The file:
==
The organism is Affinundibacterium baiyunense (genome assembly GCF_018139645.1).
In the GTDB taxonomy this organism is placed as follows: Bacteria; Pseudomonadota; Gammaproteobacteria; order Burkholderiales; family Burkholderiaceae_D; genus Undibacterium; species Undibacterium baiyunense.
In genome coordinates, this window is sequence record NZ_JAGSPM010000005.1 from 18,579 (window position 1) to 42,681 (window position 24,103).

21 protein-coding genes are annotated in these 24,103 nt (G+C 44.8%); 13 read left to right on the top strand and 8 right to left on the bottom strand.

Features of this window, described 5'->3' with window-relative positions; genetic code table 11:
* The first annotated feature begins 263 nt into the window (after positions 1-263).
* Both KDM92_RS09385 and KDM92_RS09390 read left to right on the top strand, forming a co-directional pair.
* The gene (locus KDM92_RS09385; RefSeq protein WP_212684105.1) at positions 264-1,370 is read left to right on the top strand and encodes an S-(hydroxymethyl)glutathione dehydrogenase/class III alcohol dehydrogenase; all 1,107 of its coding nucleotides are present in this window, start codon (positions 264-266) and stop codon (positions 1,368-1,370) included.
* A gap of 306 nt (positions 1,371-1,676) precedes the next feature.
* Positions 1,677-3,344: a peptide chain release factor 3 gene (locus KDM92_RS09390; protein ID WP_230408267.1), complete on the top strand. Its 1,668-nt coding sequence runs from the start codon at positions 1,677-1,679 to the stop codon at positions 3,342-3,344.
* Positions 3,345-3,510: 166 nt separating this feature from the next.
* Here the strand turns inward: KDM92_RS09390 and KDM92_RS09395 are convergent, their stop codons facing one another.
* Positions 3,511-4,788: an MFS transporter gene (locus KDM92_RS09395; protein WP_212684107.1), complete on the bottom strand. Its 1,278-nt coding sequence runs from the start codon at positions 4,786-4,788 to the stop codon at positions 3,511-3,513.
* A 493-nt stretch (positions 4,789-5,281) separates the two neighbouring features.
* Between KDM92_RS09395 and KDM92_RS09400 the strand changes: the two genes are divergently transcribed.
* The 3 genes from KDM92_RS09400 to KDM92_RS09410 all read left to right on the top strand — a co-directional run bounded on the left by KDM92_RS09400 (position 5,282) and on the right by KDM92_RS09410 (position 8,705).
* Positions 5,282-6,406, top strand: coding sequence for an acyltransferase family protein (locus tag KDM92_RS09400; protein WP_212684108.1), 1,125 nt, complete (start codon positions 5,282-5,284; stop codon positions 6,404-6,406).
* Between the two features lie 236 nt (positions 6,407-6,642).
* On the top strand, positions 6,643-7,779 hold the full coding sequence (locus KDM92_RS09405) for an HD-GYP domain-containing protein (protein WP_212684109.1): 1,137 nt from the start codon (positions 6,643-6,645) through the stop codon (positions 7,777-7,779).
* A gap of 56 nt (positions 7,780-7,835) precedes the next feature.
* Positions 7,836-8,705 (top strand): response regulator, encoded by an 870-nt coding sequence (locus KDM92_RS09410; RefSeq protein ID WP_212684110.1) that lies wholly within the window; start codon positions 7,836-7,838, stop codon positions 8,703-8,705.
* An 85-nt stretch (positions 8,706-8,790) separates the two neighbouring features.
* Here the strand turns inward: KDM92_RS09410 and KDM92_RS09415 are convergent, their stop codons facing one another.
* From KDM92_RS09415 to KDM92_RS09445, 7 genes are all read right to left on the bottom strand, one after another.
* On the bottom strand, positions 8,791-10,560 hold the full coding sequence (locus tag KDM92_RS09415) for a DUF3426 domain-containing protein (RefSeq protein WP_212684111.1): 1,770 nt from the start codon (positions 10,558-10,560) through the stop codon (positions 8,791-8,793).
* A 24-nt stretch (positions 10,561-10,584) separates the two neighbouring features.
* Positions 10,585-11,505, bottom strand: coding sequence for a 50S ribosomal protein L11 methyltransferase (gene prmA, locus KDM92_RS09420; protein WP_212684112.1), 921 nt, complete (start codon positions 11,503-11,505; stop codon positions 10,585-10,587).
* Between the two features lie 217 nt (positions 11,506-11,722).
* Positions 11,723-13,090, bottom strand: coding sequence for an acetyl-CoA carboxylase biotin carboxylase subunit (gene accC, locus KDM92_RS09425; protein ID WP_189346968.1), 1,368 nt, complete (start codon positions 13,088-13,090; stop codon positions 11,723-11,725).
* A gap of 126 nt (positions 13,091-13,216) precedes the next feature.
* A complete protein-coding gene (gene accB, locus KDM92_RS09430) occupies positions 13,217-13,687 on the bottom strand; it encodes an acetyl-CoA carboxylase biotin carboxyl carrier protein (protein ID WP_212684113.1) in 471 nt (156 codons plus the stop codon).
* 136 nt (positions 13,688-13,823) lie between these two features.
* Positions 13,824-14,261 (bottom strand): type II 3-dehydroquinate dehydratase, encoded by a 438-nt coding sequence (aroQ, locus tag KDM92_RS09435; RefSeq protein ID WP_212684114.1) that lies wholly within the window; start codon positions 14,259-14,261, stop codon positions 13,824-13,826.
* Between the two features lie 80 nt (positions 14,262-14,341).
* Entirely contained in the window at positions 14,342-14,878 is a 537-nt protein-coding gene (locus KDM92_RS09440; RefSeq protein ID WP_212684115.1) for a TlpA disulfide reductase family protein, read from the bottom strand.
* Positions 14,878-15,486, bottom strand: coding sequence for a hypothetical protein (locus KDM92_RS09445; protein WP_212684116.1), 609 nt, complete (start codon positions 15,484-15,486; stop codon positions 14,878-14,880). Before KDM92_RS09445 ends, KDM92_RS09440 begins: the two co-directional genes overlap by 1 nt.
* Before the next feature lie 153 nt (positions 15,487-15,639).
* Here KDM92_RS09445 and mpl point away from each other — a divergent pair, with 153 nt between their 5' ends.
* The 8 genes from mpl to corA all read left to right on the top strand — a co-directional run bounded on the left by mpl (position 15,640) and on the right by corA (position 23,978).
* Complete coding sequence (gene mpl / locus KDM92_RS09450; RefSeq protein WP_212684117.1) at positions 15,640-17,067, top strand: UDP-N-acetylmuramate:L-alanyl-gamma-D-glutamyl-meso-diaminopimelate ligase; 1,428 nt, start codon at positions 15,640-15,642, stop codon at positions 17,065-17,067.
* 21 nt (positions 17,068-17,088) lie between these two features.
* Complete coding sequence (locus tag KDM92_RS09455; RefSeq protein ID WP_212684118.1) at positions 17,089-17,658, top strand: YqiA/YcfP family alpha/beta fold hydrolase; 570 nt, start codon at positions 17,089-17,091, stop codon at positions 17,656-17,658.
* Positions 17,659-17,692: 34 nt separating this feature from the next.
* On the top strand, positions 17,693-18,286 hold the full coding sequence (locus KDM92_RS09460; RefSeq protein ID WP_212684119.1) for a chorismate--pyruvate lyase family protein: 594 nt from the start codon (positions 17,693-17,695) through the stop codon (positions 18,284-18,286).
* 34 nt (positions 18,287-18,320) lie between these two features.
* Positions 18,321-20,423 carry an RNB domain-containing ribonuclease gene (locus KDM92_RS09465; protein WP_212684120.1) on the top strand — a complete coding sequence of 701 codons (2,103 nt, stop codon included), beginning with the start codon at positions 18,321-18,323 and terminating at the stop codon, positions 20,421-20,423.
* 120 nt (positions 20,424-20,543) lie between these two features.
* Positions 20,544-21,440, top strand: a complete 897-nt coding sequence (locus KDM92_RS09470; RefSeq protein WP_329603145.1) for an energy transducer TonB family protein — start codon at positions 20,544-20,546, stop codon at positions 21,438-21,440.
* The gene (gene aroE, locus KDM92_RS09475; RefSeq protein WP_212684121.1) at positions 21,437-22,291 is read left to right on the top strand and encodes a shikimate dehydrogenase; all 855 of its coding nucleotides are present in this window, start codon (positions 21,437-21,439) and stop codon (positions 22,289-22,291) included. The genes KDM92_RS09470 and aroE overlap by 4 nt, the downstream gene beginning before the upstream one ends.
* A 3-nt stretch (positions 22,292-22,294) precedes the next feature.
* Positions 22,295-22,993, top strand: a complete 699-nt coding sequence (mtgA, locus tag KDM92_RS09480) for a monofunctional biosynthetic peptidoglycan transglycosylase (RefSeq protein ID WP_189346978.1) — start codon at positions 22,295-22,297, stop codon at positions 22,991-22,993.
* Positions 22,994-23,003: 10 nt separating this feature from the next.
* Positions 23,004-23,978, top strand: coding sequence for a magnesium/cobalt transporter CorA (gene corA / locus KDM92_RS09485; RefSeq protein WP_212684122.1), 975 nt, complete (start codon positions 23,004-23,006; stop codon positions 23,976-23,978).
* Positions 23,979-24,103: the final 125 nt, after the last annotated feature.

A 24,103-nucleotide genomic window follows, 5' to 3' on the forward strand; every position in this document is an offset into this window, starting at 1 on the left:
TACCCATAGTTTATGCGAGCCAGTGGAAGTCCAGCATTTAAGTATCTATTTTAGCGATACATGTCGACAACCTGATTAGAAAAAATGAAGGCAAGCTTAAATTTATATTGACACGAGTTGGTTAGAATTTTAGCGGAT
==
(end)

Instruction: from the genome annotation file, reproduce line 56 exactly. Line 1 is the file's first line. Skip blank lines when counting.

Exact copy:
TACCCATAGTTTATGCGAGCCAGTGGAAGTCCAGCATTTAAGTATCTATTTTAGCGATACATGTCGACAACCTGATTAGAAAAAATGAAGGCAAGCTTAAATTTATATTGACACGAGTTGGTTAGAATTTTAGCGGAT